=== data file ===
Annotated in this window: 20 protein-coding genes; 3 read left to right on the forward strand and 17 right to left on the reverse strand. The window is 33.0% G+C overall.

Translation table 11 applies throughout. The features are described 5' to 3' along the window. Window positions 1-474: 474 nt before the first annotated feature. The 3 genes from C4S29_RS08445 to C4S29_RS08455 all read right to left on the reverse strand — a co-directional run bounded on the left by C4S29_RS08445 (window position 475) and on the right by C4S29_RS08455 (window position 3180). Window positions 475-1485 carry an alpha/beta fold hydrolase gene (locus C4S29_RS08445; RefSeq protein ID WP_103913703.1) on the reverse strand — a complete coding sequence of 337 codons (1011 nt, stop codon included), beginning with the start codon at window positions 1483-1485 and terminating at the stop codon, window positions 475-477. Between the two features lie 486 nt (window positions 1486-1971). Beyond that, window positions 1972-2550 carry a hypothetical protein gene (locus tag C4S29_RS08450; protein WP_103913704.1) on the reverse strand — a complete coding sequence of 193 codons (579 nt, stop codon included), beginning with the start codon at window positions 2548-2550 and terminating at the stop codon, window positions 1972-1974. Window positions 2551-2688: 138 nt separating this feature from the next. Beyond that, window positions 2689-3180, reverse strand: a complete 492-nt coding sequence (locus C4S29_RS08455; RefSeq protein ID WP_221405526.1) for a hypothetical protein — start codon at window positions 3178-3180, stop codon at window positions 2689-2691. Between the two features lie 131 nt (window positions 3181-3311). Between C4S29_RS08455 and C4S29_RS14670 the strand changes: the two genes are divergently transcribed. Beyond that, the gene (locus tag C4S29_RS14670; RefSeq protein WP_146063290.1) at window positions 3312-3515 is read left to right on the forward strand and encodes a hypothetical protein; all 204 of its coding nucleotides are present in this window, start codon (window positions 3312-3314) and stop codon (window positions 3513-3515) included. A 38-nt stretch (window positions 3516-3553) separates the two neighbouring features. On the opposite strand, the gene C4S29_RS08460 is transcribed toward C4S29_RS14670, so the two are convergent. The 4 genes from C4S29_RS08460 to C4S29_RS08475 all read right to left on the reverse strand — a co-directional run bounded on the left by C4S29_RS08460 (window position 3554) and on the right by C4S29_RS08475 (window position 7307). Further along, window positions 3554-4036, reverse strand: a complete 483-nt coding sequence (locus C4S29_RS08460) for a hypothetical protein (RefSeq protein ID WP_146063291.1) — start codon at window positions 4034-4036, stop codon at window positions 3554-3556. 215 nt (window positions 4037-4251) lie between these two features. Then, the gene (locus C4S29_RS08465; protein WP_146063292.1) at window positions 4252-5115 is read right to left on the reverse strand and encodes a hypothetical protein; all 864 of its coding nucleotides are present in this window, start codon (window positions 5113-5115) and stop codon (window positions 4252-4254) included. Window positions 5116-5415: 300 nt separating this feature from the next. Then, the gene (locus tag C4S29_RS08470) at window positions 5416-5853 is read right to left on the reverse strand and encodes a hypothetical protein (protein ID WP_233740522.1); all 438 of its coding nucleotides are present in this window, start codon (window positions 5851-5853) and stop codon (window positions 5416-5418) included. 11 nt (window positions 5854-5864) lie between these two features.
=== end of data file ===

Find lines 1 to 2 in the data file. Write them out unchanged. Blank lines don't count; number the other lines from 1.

Annotated in this window: 20 protein-coding genes; 3 read left to right on the forward strand and 17 right to left on the reverse strand. The window is 33.0% G+C overall.

Translation table 11 applies throughout. The features are described 5' to 3' along the window. Window positions 1-474: 474 nt before the first annotated feature. The 3 genes from C4S29_RS08445 to C4S29_RS08455 all read right to left on the reverse strand — a co-directional run bounded on the left by C4S29_RS08445 (window position 475) and on the right by C4S29_RS08455 (window position 3180). Window positions 475-1485 carry an alpha/beta fold hydrolase gene (locus C4S29_RS08445; RefSeq protein ID WP_103913703.1) on the reverse strand — a complete coding sequence of 337 codons (1011 nt, stop codon included), beginning with the start codon at window positions 1483-1485 and terminating at the stop codon, window positions 475-477. Between the two features lie 486 nt (window positions 1486-1971). Beyond that, window positions 1972-2550 carry a hypothetical protein gene (locus tag C4S29_RS08450; protein WP_103913704.1) on the reverse strand — a complete coding sequence of 193 codons (579 nt, stop codon included), beginning with the start codon at window positions 2548-2550 and terminating at the stop codon, window positions 1972-1974. Window positions 2551-2688: 138 nt separating this feature from the next. Beyond that, window positions 2689-3180, reverse strand: a complete 492-nt coding sequence (locus C4S29_RS08455; RefSeq protein ID WP_221405526.1) for a hypothetical protein — start codon at window positions 3178-3180, stop codon at window positions 2689-2691. Between the two features lie 131 nt (window positions 3181-3311). Between C4S29_RS08455 and C4S29_RS14670 the strand changes: the two genes are divergently transcribed. Beyond that, the gene (locus tag C4S29_RS14670; RefSeq protein WP_146063290.1) at window positions 3312-3515 is read left to right on the forward strand and encodes a hypothetical protein; all 204 of its coding nucleotides are present in this window, start codon (window positions 3312-3314) and stop codon (window positions 3513-3515) included. A 38-nt stretch (window positions 3516-3553) separates the two neighbouring features. On the opposite strand, the gene C4S29_RS08460 is transcribed toward C4S29_RS14670, so the two are convergent. The 4 genes from C4S29_RS08460 to C4S29_RS08475 all read right to left on the reverse strand — a co-directional run bounded on the left by C4S29_RS08460 (window position 3554) and on the right by C4S29_RS08475 (window position 7307). Further along, window positions 3554-4036, reverse strand: a complete 483-nt coding sequence (locus C4S29_RS08460) for a hypothetical protein (RefSeq protein ID WP_146063291.1) — start codon at window positions 4034-4036, stop codon at window positions 3554-3556. 215 nt (window positions 4037-4251) lie between these two features. Then, the gene (locus C4S29_RS08465; protein WP_146063292.1) at window positions 4252-5115 is read right to left on the reverse strand and encodes a hypothetical protein; all 864 of its coding nucleotides are present in this window, start codon (window positions 5113-5115) and stop codon (window positions 4252-4254) included. Window positions 5116-5415: 300 nt separating this feature from the next. Then, the gene (locus tag C4S29_RS08470) at window positions 5416-5853 is read right to left on the reverse strand and encodes a hypothetical protein (protein ID WP_233740522.1); all 438 of its coding nucleotides are present in this window, start codon (window positions 5851-5853) and stop codon (window positions 5416-5418) included. 11 nt (window positions 5854-5864) lie between these two features.